In a Facebook post, they said it was because of a lack of guidance from New York State with the uncertainty of permits being issued and guidelines recently obtained from the Delaware County Department Public Health. They continued on to say they hope to be able to hold it again from August 16 to the 21 in 2021. “We understand the hardship and heartbreak that this will bring to the exhibitors, vendors, and fairgoers that flock to see and participate in our event. We are all in a heightened sense of uncertainty and understand the impact this will have on more than 140 people we employ annually and the economy of Walton and Delaware County as a whole. The Delaware County Fair Board takes pride in providing a safe event for all and, with the challenges COVID 19 brings, it’s obvious we cannot do that.” WALTON (WBNG)- On Monday night, the Delaware County Fair Board announced they will be canceling the 2020 Delaware County fair. In a statement the board said,
The book is titled “Global Health Impact: Extending Access to Essential Medicines,” and explores the lack of access to medicine many people face across the world, while focusing on developing countries. Split into three parts, her book seeks to help in inspire readers to come up with creative ways to address the issue of medical access on a global scale. She says the answers are in her book. In it, Hassoun says she makes the argument that pharmaceutical companies, countries and organizations need to do their part to make sure everyone has access to medications that people rely on to combat disease and sickness. Professor of Philosophy Nicole Hassoun began writing the book in 2012. “What is going on in global health?” she asks. “What does the global health landscape even look like? What are pharmaceutical companies even doing? How come the medicine costs are so high?” Hassoun told 12 News she wrote the book to provoke thoughts and answer tough questions. (WBNG) — A Binghamton University professor has authored a new book which argues everyone in the world should have access to basic medicines. “I mean the idea that people should have a human right to health that protects their right to live minimally well is important no matter where we are,” Hassoun said. “We need to think creatively to come up with solutions to all the problems that we are facing.” The book’s publishing release was delayed a year in the United States, but will officially hit the shelves next Friday, July 17.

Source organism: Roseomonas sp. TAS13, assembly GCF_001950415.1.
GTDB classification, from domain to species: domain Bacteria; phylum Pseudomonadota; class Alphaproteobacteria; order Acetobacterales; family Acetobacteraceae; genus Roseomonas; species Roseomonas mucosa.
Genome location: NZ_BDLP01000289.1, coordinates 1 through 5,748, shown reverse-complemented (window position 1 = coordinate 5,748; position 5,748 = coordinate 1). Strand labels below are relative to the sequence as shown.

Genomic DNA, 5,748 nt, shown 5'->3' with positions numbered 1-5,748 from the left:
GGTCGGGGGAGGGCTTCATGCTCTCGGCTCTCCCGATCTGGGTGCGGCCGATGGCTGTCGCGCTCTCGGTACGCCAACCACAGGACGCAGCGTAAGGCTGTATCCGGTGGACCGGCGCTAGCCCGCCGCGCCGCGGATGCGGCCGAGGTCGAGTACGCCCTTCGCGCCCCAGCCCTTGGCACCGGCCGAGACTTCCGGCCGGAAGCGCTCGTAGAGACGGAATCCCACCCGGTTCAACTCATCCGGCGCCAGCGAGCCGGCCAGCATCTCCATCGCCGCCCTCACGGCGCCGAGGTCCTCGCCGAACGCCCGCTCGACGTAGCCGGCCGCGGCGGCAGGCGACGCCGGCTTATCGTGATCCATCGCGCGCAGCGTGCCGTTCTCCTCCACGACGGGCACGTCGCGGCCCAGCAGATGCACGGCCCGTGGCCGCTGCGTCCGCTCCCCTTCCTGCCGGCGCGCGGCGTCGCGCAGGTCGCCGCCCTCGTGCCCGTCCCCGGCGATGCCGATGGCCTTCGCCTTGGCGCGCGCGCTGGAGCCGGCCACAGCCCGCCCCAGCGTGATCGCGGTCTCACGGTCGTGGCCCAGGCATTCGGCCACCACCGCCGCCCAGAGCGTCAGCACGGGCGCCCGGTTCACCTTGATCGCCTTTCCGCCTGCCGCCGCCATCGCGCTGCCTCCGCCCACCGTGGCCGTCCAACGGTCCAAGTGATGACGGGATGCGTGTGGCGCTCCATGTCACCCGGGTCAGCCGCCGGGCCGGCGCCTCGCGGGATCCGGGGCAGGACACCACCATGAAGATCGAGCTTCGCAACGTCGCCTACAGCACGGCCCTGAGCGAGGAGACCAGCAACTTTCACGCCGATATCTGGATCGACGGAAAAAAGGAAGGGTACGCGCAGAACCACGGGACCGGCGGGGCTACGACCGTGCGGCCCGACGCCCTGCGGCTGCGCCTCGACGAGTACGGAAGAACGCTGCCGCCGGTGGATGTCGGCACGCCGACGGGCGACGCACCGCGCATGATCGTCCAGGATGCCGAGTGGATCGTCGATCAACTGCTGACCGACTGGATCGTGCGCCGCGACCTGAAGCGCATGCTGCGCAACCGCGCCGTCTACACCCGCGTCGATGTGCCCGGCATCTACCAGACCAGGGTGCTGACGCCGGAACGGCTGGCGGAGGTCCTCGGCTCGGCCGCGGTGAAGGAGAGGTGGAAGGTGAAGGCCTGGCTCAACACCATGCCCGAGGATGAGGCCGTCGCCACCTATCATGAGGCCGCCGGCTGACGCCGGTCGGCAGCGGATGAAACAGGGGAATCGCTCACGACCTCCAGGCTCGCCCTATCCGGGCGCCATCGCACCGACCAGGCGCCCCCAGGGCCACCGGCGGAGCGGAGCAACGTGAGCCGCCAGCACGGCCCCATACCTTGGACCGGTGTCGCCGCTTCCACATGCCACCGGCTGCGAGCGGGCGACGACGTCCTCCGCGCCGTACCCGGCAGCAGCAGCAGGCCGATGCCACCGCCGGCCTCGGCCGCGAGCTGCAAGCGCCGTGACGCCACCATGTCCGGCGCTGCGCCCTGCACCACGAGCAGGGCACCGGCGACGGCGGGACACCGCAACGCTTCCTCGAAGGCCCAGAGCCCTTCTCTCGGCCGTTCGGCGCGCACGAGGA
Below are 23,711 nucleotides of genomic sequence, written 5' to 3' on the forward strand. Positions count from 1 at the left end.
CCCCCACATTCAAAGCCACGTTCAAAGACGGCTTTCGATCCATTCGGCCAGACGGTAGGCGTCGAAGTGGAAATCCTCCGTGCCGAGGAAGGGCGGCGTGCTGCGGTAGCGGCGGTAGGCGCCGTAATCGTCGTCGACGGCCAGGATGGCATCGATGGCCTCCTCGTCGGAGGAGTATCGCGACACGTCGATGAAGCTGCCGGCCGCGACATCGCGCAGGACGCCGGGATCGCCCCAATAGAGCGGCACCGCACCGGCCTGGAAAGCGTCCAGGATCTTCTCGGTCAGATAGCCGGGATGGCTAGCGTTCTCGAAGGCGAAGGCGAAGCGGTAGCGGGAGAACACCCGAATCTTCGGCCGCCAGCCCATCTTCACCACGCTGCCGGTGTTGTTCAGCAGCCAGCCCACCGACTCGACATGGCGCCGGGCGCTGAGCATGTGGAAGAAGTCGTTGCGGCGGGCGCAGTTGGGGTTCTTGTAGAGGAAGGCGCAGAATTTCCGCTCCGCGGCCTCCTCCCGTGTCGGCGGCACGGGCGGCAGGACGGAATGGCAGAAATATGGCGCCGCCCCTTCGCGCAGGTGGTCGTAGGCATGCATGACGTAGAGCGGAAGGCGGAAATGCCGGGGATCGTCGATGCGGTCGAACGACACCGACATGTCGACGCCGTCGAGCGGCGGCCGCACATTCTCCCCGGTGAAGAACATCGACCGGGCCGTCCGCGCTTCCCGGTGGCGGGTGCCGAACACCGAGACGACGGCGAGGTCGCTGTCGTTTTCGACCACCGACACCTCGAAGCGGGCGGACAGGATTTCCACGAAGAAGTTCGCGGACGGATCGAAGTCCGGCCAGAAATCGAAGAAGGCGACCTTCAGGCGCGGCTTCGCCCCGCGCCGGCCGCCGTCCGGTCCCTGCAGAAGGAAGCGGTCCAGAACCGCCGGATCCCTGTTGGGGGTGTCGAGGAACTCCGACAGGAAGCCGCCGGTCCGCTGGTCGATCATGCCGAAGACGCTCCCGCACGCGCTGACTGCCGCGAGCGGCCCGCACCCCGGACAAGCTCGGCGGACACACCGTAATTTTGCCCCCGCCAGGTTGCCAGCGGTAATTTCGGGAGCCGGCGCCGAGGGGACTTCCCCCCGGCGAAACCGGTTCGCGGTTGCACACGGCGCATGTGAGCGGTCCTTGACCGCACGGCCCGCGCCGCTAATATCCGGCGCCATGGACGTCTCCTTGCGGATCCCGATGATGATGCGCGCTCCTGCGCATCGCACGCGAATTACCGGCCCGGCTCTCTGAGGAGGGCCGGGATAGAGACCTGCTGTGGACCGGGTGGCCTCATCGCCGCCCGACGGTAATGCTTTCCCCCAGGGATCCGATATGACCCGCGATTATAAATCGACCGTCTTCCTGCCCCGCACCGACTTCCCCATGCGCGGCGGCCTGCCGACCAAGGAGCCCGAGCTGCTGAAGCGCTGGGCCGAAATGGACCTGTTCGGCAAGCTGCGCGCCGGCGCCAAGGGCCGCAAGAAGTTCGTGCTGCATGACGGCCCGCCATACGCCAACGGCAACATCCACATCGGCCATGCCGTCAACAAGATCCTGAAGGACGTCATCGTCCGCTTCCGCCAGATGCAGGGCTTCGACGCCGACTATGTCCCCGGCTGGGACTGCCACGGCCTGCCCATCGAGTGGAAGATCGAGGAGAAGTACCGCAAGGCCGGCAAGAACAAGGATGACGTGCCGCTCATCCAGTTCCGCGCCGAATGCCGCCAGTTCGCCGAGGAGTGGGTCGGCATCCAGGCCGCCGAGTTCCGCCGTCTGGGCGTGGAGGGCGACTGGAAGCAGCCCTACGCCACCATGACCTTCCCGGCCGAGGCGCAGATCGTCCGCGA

Houses of worship may function at only 50% capacity.A maximum of 25 people will be allowed at indoor and outdoor mass gatherings.Only four people will be allowed per table for indoor and outdoor dining.Schools will remain open, but mandatory weekly testing of students, staff and teachers will be required for in person settings. (WBNG) — Broome County Executive Jason Garnar announced Wednesday that rules for the state’s New Cluster Action Initiative begins Oct. 9. The yellow zone means that the virus is spreading rapidly, but not as fast as its spreading in orange and red zones. Currently, Queens and Brooklyn are considered red zones. These mandates will be in affect for 14 days. On Oct. 9, the following actions will take affect: Here is the map of the Broome County cluster — with a yellow zone — along with the guidance: pic.twitter.com/isgeAqtOET— Andrew Cuomo (@NYGovCuomo) October 6, 2020 Parts of Broome County are in the initiative’s “yellow zone,” including: Binghamton, Johnson City and Endicott. Additionally, the county executive is asking people to stay home to slow the spread of the virus.